Eminem's alter ego in the script written by Scott Silver is Jimmy Smith Jr, an automobile factory worker in Detroit whose life is in that singular state of perpetual collapse that only true poverty can create. As the film begins, he has just moved back in with his mother Stephanie (Kim Basinger), whom he resentfully tolerates, his kid sister Lily (Chloe Greenfield) who is unique among living human beings in having the ability to make him feel joy and love, and his mom's abusive wretch of a boyfriend, Greg (Shannon). When he's not slacking off at his job or skulking around his house with undisguised disgust, he pursues his great calling, freestyle rap; he has immense talent but no confidence at all, and at a rap battle emceed by his best friend Future (Phifer), performing as "B-Rabbit", he chokes completely, humiliating himself in front of virtually everyone whose opinion he cares about, and earning the disdain of Papa Doc (Mackie), who lambastes Jimmy as nothing but white trash trying ineffectually to muscle into the African-American territory of rap.

The film is not, in truth, very plot-heavy; there's a bit of back and forth involving Jimmy and Papa Doc's rap gang, the Leaders of the Free World (I'm looking for some kind of irony with Papa Doc's name, and I can't figure out if it's actually there), and the danger in which it puts Jimmy and his friends; there's a B-plot in which Jimmy's relationship to a young woman he meets accidentally one day, Alex (Murphy), helps to drive him to stop being such a resentful lump and take some ownership of his actions. But this is mostly a hang-out movie, of a particularly bleak stripe: the bulk of the film is scenes of Jimmy simply inhabiting his world and bumping against the people in it, with his character arc slowly coalescing as we observe the minute shifts in his behavior from moment to moment, rather than big dramatic shifts that come as the result of melodramatic incidents. The film doesn't even end melodramatically: the film eschews the rags-to-riches arc of Eminem's own life in favor of ending with the triumph of Jimmy being ready to seriously grapple with his life and nascent music career, rather than having actually become a success anywhere but in the tiny world he has always inhabited.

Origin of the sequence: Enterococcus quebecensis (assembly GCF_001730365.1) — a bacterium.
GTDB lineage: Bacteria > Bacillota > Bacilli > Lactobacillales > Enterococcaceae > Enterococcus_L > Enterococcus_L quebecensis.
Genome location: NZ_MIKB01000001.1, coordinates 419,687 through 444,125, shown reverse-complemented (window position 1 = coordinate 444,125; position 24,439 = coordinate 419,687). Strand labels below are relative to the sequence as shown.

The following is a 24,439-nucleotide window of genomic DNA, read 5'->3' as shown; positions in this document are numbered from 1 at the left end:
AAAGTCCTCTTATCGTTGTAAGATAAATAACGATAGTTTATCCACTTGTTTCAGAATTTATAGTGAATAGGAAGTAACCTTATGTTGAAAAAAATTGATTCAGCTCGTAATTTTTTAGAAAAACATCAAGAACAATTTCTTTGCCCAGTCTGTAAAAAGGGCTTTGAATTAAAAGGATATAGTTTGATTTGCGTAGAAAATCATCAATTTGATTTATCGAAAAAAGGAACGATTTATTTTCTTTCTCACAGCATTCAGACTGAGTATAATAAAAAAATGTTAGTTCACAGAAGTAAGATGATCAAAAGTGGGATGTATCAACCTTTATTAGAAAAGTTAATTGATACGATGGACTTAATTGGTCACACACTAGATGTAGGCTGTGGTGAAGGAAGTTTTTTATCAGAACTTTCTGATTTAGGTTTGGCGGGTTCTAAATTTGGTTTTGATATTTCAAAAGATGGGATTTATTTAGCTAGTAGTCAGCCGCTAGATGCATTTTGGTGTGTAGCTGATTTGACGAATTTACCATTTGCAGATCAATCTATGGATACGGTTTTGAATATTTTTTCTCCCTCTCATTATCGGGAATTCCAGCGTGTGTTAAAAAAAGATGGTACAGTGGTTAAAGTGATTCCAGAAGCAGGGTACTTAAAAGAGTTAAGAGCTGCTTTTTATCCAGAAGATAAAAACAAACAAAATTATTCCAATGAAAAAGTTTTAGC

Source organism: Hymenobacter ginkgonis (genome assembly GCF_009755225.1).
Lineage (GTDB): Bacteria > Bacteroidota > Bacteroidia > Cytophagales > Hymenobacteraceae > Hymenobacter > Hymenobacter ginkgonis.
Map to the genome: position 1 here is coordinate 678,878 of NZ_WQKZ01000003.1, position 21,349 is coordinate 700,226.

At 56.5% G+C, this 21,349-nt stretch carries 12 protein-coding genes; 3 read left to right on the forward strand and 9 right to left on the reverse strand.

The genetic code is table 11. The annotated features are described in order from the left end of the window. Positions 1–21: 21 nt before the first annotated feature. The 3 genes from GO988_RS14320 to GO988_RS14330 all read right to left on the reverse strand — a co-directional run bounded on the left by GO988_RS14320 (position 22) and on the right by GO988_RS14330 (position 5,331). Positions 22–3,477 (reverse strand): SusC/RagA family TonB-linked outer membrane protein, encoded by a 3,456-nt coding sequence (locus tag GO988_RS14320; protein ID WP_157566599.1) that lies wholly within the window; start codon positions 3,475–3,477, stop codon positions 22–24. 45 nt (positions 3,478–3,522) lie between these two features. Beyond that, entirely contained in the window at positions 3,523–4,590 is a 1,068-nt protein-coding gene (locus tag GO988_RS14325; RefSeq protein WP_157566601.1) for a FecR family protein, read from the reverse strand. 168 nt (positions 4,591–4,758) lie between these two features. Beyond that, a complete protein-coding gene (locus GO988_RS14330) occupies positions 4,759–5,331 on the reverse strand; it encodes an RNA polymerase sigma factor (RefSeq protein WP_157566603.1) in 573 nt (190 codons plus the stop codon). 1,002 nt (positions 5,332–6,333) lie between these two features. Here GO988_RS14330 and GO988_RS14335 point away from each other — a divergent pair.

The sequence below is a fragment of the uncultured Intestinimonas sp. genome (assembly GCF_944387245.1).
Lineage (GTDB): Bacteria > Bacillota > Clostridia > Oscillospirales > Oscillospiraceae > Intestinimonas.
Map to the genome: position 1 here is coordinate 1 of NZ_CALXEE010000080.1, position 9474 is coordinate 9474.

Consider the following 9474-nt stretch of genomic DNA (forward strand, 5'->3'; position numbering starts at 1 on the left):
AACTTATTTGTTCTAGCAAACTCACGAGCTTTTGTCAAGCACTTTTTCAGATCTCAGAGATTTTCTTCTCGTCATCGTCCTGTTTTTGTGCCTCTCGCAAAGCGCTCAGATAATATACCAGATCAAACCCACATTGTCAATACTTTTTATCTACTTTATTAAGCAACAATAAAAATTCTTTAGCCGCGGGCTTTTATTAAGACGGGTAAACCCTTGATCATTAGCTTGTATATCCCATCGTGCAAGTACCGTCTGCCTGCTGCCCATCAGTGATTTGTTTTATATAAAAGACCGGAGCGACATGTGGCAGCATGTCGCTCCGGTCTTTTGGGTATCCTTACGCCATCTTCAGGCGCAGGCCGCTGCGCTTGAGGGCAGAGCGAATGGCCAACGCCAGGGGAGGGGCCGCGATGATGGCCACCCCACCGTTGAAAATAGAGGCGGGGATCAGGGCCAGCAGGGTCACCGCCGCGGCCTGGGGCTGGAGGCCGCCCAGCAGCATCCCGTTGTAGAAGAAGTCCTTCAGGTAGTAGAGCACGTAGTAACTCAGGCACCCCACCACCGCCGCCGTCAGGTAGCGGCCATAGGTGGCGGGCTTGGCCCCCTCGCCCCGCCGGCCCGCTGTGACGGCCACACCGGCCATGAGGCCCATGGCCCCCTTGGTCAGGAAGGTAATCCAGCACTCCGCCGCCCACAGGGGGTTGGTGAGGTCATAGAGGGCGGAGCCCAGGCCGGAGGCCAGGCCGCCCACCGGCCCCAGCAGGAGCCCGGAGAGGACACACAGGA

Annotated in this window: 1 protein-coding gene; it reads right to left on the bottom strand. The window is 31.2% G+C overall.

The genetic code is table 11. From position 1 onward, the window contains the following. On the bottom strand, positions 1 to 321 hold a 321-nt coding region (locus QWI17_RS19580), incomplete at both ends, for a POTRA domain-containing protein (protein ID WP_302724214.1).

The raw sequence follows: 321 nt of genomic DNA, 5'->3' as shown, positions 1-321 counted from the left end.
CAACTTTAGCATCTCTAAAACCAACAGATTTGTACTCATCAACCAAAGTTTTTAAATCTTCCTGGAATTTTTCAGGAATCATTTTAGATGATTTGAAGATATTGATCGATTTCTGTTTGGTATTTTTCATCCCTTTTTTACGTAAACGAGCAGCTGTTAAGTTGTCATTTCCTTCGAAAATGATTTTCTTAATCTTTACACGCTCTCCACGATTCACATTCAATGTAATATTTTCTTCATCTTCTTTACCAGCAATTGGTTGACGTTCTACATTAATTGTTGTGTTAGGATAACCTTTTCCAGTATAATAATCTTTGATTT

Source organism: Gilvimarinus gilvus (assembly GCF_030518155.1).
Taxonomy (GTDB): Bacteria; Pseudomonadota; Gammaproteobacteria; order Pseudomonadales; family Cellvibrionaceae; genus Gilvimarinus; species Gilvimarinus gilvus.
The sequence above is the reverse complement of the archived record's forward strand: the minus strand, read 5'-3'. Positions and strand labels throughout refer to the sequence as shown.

It's a refreshing way to build a story that is ghoulishly overfamiliar in nearly all its particulars, and it leaves 8 Mile feeling like it has earned its emotional claims on the audience, rather than just blindly insisting that we should be moved because of the poor. Parts of it are undernourished, beyond a doubt: the most troubling is the film's decision to steadfastly not think about race beyond Papa Doc's mockery of Jimmy for his whiteness (though it's not the most absurd "let's pretend that nobody is having conversations about Eminem's place in politics and culture" moment: that would be when he stops the film cold to explain why it's not okay to make fun of people for being gay), and while Murphy is utterly incandescent in the role of Alex, bringing a fire to the cold grey movie that emphasises better than anything else just what the absolute, burning desire to get the hell out of there looks like, there's no denying that the romantic subplot is the one that the film has by far the least desire to do anything with.